Image of Peter Christen Asbjornsen


Lifetime: 1812 - 1855 Passed: ≈ 169 years ago





Peter Christen Asbjornsen

Peter Christen Asbjørnsen was a Norwegian writer and scholar. He and Jørgen Engebretsen Moe were collectors of Norwegian folklore. They were so closely united in their lives' work that their folk tale collections are commonly mentioned only as "Asbjørnsen and Moe".

Peter Christen Asbjørnsen was born in Christiania (now Oslo), Norway. He was descended from a family originating at Otta in the traditional district of Gudbrandsdal, which is believed to have come to an end with his death. He became a student at the University of Oslo in 1833, but as early as 1832, in his twentieth year, he had begun to collect and write down fairy tales and legends. He later walked on foot the length and breadth of Norway, adding to his stories.

Jørgen Moe, who was born in Ringerike, met Asbjørnsen first when he was fourteen years old, while they were both attending high school at Norderhov Rectory. The building is today the site of Ringerikes Museum, the local museum for the Ringerike region, and contains memorabilia from both Asbjørnsen and Moe. They developed a lifelong friendship. In 1834 Asbjørnsen discovered that Moe had started independently on a search for the relics of national folklore; the friends eagerly compared their results, and determined for the future to work in concert.

Asbjørnsen became by profession a zoologist, and with the aid of the University of Oslo made a series of investigative voyages along the coasts of Norway, particularly in the Hardangerfjord. He worked with two of the most famous marine biologists of their time: Michael Sars and his son Georg Ossian Sars. Moe, meanwhile, having left the University of Oslo in 1839, had devoted himself to the study of theology, and was making a living as a tutor in Christiania. In his holidays he wandered through the mountains, in the most remote districts, collecting stories. In these years he laid the foundation for the great literary its output.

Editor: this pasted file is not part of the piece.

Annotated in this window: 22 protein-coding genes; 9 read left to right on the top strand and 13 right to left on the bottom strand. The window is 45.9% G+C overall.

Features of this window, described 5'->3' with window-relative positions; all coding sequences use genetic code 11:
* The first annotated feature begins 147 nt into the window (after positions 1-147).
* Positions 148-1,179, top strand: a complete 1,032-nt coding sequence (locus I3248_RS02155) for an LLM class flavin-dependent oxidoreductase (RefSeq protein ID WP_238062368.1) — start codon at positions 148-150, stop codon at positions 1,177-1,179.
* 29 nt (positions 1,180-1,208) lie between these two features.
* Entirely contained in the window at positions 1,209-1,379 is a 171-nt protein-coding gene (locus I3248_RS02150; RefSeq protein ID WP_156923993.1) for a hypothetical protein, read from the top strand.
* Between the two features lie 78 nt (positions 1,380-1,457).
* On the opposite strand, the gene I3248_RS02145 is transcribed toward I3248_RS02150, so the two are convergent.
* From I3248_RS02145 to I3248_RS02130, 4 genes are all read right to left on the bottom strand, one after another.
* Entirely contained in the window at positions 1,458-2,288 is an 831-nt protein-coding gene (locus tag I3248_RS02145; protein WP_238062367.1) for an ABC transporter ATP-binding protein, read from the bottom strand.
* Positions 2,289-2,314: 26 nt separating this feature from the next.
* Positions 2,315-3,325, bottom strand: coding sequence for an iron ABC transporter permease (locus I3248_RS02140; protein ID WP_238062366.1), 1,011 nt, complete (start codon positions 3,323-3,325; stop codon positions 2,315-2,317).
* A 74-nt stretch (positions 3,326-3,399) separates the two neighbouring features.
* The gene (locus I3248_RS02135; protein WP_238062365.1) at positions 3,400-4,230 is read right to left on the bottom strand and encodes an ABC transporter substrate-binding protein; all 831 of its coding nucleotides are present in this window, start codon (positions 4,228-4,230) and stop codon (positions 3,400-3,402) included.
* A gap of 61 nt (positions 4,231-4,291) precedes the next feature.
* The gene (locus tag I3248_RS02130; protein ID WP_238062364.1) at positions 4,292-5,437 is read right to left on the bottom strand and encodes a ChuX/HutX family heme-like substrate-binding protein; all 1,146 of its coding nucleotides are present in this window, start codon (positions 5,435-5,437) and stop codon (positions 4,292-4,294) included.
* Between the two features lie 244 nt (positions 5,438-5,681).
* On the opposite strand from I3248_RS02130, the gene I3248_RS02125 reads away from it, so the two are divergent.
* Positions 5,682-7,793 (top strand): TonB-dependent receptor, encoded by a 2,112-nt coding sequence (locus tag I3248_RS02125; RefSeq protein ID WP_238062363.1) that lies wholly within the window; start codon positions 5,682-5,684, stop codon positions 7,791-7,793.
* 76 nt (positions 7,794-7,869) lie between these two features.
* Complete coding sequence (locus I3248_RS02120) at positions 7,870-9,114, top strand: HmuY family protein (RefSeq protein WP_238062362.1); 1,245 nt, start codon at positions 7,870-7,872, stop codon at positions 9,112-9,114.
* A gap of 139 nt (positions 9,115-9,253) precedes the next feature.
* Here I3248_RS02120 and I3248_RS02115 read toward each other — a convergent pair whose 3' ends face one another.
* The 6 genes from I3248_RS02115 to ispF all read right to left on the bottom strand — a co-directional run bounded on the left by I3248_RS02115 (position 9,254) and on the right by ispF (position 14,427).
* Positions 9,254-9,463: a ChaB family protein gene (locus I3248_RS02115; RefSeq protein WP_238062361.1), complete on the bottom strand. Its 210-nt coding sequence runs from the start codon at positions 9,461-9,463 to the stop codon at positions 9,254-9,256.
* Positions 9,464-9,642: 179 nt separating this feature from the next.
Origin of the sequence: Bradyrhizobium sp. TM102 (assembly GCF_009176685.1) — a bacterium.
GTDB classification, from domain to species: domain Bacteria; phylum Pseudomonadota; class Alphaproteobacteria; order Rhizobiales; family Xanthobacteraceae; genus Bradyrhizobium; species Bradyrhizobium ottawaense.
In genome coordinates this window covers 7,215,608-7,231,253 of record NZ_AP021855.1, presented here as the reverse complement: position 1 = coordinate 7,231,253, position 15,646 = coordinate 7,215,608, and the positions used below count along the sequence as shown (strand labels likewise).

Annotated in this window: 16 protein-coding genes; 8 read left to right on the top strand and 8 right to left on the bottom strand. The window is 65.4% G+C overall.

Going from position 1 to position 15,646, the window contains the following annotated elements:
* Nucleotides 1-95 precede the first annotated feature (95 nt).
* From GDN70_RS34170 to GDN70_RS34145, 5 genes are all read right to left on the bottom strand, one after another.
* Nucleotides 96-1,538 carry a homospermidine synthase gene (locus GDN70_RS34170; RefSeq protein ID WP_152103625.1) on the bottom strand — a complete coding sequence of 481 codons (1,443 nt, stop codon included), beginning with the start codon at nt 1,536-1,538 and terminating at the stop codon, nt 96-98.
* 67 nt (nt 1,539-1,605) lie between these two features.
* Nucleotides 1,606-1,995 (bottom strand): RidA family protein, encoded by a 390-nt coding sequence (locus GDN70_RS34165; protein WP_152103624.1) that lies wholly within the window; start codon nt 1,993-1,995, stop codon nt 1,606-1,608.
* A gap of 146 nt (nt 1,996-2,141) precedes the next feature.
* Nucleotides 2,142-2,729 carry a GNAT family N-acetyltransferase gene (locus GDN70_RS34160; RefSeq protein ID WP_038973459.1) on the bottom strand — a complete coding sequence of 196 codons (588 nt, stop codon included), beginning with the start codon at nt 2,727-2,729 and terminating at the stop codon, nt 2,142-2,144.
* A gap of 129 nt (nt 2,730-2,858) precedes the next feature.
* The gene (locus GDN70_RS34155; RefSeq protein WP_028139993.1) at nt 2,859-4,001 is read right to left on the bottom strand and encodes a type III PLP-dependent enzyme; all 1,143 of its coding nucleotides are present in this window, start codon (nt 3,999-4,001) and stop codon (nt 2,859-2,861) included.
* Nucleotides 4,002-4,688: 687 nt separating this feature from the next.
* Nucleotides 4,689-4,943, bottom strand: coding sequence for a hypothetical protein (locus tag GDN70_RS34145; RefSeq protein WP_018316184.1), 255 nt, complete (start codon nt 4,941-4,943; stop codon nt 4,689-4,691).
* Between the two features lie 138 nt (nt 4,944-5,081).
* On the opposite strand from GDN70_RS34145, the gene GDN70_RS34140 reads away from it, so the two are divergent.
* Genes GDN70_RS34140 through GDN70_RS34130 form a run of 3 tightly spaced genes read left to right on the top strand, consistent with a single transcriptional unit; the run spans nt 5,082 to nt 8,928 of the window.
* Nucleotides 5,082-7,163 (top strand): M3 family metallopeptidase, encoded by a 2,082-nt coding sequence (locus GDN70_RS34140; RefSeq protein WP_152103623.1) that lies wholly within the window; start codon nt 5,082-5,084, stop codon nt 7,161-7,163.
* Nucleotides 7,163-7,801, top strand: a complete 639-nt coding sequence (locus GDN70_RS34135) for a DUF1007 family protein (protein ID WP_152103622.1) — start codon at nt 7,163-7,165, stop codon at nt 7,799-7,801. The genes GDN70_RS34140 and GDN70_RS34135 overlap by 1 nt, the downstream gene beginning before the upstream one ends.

In 1842–1843 the first installment of their work appeared, under the title of Norske Folkeeventyr (Norwegian Folk Tales), which was received at once all over Europe as a most valuable contribution to comparative mythology as well as literature. A second volume was published in 1844 and a new collection in 1871. Many of the Folkeeventyr were translated into English by George Dasent in 1859.

In 1845 Asbjørnsen also published, without help from Moe, a collection of Norwegian fairy tales (Huldre-Eventyr og Folkesagn). In 1856 Asbjørnsen called attention to the deforestation of Norway, and he induced the government to act on this issue. He was appointed forest-master, and was sent through Norway to examine in various countries of the north of Europe the methods observed for the preservation of timber. In 1876, he retired from these duties with a pension. In 1879 he sold his large collection of zoological specimens to the Natural History Museum (Ireland) for £300. This collection includes specimens of Brisinga endecacnemos, possibly collected during his biological survey of the Hardangerfjord in the 1850s. He was made a member of the Royal Norwegian Society of Sciences in Trondheim. He died in Christiania in 1885.

Books by Peter Christen Asbjornsen

East of the Sun and West of the Moon  Cover image

East of the Sun and West of the Moon

Fairy Tale Mythology
Love Picture Children Children's Literature Romance Folktales Literature Myths Legends

Once on a time there was a poor husbandman who had so many children that he hadn’t much of either food or clothing to give them. Pretty children they all were, but the prettiest was the youngest daughter, who was so lovely there was no end to her lov...

Norwegische Volksmährchen Cover image

Norwegische Volksmährchen

Dies ist eine Sammlung norwegischer Märchen. Diese im deutschsprachigen Raum eher unbekannten Märchen nehmen uns mit in die skandinavische Fabelwelt, mit Trollen im Wald, Prinzen und Prinzessinnen auf der Suche nach Abenteuern, und Erzählungen, die s...